Moderate-Intensity Workouts Maximize Health Benefits

"I’m exercising for an hour every day, I’m watching my diet, and I’m not losing weight—what’s the problem?"

When I hear this from a patient at Providence Integrative Medicine, my first thought is: "You might not be working hard enough."

Researchers at the University of Alberta, Canada, came to a similar conclusion in a study presented recently at the annual conference of the American College of Sports Medicine. They put 128 men and women on a six-month exercise program: Some were assigned a typical moderate-intensity workout that included treadmills and stationary bikes, while others were asked to walk 10,000 steps daily at their own pace.

Well, you can probably guess what happened: The higher-intensity exercisers beat out the light walkers by lowering their systolic blood pressure by an average of 10 percent. (The light walkers lowered theirs by 4 percent.)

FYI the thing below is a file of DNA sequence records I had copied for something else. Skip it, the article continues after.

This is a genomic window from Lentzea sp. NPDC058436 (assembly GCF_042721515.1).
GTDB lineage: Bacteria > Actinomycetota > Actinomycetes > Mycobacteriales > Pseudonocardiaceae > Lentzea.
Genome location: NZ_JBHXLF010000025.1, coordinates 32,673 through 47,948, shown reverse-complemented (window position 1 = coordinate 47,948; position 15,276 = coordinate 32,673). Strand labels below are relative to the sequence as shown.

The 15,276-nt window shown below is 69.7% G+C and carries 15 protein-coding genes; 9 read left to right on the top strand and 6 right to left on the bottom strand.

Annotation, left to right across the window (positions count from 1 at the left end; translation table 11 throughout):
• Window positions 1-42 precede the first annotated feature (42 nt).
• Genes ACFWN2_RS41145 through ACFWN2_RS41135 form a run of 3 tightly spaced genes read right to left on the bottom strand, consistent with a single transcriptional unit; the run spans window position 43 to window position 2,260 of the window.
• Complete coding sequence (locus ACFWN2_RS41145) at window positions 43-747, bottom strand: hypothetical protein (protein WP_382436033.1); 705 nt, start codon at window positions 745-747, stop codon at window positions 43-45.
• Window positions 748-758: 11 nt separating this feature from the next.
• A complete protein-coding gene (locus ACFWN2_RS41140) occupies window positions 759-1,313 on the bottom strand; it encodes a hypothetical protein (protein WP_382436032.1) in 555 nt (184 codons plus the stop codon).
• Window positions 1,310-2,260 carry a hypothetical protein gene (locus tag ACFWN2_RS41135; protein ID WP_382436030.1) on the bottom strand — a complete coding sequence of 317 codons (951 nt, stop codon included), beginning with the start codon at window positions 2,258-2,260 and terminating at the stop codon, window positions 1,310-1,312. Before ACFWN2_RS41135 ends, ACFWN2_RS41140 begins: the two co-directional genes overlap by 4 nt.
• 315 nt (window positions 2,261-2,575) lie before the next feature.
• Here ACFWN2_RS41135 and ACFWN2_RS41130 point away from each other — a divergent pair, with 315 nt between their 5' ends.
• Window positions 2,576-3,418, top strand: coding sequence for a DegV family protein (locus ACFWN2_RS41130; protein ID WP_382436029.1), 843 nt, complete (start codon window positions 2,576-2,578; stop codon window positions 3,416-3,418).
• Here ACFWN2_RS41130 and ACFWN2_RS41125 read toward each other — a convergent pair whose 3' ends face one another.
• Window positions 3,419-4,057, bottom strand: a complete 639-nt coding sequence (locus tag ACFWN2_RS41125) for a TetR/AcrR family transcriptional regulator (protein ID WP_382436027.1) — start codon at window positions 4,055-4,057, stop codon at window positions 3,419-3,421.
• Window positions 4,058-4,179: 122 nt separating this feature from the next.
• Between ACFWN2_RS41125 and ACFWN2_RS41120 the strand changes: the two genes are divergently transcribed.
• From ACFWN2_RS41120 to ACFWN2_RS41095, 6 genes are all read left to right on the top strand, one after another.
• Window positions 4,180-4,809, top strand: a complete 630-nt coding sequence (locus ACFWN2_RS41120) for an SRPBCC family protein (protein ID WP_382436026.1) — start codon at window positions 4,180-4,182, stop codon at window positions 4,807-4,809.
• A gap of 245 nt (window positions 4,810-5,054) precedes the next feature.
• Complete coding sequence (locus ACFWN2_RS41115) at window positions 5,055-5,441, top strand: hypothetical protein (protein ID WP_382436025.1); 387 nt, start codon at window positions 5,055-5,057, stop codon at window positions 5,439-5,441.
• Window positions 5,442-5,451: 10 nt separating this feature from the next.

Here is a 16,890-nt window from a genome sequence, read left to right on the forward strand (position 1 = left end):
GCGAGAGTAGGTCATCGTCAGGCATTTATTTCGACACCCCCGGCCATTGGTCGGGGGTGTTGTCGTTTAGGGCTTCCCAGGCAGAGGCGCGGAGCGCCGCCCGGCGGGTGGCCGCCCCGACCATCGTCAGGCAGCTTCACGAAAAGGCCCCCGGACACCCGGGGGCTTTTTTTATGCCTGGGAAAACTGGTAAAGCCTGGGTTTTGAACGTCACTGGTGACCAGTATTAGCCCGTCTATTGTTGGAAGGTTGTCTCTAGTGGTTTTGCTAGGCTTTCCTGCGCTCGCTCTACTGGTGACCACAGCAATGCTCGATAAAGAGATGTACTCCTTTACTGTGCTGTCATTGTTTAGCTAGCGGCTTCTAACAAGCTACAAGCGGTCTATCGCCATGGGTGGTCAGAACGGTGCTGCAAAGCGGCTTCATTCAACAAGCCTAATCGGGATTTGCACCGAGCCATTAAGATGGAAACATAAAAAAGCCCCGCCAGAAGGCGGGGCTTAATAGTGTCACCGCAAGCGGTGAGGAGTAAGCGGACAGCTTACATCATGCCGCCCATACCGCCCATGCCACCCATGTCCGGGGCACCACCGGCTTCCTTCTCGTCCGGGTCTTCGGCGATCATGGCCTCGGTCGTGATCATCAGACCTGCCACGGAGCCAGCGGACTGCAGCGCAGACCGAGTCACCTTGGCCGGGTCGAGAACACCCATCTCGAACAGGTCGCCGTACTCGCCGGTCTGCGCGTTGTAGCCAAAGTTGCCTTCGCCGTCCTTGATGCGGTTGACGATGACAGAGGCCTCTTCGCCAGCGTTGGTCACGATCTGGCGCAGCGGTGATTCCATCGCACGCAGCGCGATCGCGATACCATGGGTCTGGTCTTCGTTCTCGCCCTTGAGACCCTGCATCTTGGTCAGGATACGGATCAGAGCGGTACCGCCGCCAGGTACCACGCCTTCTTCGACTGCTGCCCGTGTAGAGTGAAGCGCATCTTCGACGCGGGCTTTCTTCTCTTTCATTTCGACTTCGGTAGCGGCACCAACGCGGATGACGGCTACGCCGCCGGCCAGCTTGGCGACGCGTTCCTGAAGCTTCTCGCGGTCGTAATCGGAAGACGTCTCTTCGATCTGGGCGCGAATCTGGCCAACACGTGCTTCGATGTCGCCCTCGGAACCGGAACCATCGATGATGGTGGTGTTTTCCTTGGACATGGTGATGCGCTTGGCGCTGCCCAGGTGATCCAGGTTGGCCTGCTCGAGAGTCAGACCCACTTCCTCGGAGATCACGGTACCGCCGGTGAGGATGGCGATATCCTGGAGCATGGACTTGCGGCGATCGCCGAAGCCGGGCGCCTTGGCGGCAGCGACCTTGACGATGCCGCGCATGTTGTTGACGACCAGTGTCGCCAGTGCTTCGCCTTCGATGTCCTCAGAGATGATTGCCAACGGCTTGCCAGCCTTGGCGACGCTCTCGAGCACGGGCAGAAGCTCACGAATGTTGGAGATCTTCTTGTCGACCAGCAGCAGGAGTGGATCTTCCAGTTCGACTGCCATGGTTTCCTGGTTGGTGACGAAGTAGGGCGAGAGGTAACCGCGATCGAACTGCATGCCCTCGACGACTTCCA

Here are four steps to getting ahead of the curve in your exercise program:

  • Always consult your primary care physician before starting a new exercise program.
  • Buy a heart rate monitor with a chest strap.
  • Calculate target heart rates for exercise with the help of a Providence Integrative Medicine practitioner or a fitness specialist.
  • Gradually increase the intensity of your workouts until you are at about 75 percent of your maximum heart rate for best results. Be sure to take it slowly and to gradually increase your heart rate for the first few minutes of your warm-up and then gradually decrease it in the last few minutes as you cool down.
Heart rate monitors are available at most fitness stores. They’re not cheap, but they are a good investment. It’s hard to judge how hard you’re working out based on effort alone; by contrast, a heart rate monitor gives you instant, accurate feedback.

Since we all tend to be short on time anyway, it’s especially important to make the most of the limited time we have for exercise. For most of us, that means gradually increasing the level of intensity of what we’re doing.

Cindy Reuter, N.D., MSOM, L.Ac., R.D.